Are you getting any volume like that? 5V thru a 4.7K resistor, that only leaves 1mA to go thru a speaker. If you have an 8 ohm speaker, that's only .008 milliWatts. Not sure that'd even be audible.
Are you actually driving a speaker? Or are you going into an amplifier?
If you were driving an 8 ohm speaker directly, you'd need a 120 ohm resistor in series to keep from blowing the output pin. 40mA & 8 ohm speaker is 12.8mW.
What you could do is filter a PWM output, use that to drive a Voltage Controlled Amplifier, run the tone output thru that to a speaker amplifier.
Let me see if I can look one up.
Thank you for your in-depth replies. I greatly appreciate it. If it isn't abundantly clear yet, I'm a noob, so I apologize for not further narrowing the scope of my parameters.
I've adapted Mitch Altman's ATtiny
brain machine to Arduino UNO
. It's essentially a guided meditation device. I'm using two pins to generate distinct tones, one to each ear using stereo headphones. The separated tones might be 441 Hz in the right ear and 399 Hz in the left ear. The end result is a binaural beat of 2Hz as interpreted by the brain through the efforts of our wonderful corpus callosum.
Without any resistors at all, the sound output is enough to probably damage the earphones with continued use. (I used a very old rugged cheap pair of over-the-head earphones for testing. I suspect a pair of $10 silicone-insert types used for many mp3 players would have been blown on the first try.) The 4.7KOhm resistors step down the volume to the point where the highest amplification is merely annoyingly loud rather than ear-damagingly loud using an audio headset. The 10K dual audio potentiometer does a good job of further reducing sound to a user-preferred level to an audio headset for anyone with a reasonable hearing capacity.
I didn't know what a DAC was, so I looked it up and found a lot of interesting Digital-to-Analog Converters that may be more expensive than the original Arduino UNO itself. I'm probably wrong, but I got the impression that I'd be moving the actual tone generation to a different integrated circuit, out of the realm of the arduino tone library.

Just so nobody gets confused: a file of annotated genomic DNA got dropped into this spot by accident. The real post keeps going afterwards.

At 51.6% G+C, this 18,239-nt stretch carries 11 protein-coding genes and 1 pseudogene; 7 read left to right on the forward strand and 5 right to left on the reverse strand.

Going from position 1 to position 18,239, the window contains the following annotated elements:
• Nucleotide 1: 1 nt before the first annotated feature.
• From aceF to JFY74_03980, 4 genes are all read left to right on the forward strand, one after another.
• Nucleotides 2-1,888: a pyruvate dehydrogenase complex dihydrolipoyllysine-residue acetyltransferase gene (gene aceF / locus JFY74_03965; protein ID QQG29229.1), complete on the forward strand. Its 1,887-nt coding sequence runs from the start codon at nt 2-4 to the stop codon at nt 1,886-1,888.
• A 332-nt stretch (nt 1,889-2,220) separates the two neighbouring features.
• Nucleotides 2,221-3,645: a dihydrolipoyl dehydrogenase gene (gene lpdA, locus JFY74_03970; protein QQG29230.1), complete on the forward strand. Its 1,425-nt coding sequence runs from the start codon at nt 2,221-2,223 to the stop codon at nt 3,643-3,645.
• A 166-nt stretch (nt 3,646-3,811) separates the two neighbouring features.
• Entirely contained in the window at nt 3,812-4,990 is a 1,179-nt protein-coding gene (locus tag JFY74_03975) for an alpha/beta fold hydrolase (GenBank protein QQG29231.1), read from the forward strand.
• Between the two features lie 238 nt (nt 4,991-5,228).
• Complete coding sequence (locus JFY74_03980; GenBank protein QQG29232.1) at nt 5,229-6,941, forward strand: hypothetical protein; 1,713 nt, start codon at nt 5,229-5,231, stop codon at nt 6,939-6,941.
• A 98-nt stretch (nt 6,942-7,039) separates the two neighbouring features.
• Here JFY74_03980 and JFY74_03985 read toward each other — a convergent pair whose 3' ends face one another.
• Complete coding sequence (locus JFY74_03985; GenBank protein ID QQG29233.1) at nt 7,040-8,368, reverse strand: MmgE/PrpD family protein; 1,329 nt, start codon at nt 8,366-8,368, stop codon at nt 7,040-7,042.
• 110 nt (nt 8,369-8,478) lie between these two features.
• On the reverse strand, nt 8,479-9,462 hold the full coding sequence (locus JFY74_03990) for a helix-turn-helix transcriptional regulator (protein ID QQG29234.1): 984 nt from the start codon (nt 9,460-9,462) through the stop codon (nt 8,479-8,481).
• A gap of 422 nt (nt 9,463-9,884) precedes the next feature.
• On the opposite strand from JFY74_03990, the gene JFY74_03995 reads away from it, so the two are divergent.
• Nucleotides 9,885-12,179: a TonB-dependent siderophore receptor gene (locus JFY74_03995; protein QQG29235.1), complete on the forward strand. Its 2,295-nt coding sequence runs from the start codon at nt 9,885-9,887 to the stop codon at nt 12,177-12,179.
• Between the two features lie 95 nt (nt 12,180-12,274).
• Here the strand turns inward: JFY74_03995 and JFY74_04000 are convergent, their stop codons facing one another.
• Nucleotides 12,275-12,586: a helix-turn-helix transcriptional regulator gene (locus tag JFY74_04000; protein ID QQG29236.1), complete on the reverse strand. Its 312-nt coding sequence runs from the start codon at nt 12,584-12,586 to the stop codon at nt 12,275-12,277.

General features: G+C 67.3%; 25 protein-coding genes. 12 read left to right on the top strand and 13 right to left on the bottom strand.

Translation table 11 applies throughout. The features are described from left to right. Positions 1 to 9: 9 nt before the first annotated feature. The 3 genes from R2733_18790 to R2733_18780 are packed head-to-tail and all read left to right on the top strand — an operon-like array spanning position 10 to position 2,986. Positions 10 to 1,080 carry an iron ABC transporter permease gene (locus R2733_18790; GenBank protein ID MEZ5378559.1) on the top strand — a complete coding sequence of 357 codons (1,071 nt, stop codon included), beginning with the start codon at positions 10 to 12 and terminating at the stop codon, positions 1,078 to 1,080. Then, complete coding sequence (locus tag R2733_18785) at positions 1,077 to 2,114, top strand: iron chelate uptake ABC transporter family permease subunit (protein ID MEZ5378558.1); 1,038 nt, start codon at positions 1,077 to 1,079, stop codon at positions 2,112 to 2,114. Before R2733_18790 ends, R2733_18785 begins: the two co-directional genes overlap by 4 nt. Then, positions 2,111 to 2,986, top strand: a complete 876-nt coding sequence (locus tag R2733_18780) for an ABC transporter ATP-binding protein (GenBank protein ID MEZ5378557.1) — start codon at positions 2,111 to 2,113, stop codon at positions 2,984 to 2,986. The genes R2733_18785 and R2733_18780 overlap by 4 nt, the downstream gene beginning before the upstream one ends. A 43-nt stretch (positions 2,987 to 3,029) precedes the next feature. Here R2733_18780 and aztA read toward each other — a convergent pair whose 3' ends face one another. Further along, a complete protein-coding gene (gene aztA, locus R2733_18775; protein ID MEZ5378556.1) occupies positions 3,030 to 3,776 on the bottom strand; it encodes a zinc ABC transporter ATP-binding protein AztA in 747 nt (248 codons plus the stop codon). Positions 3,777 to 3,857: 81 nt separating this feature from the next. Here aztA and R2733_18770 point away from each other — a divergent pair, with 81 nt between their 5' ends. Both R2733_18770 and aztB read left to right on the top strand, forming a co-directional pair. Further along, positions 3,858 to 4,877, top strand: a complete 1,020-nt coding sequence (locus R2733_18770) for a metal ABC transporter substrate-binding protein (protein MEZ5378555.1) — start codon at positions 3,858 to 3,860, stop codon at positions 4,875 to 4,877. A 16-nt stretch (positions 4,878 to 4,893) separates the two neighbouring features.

Specific tones generated by the arduino are imperative to the project. Given the sound levels on the output pins for the tones, I want to create a 'sound envelope' using (perhaps?) voltage-controlled volume that allows me to ramp the sound up gently to it's normal existing output level at the beginning of a session and ramp the sound back down at the end of a session.
The example you've very kindly posted looks like it's designed to amplify more than dampen what's already there. I'm not exactly sure it's the kind of thing I'm looking for, though it might be adapted.
I have $15 dollars in the form of a gift certificate from Radioshack down the street. If it helps, I already have a popular quad opamp I bought from Radioshack. Taking from what you suggested, I wonder if I could use two pwm pins as voltage controllers that could limit
the volume of the tones generated on two non-pwm pins before it goes out through the user-controlled potentiometer.
I found this example
and wondered if it might be something I could adapt to use with an opamp and some extra components. Do you think it would work, or is this for something else entirely? If I were to use a circuit like this, I imagine the pwm pin would have to be attached either to 8 or 4 in the below diagram. Again, I'd be grateful for feedback and suggestions.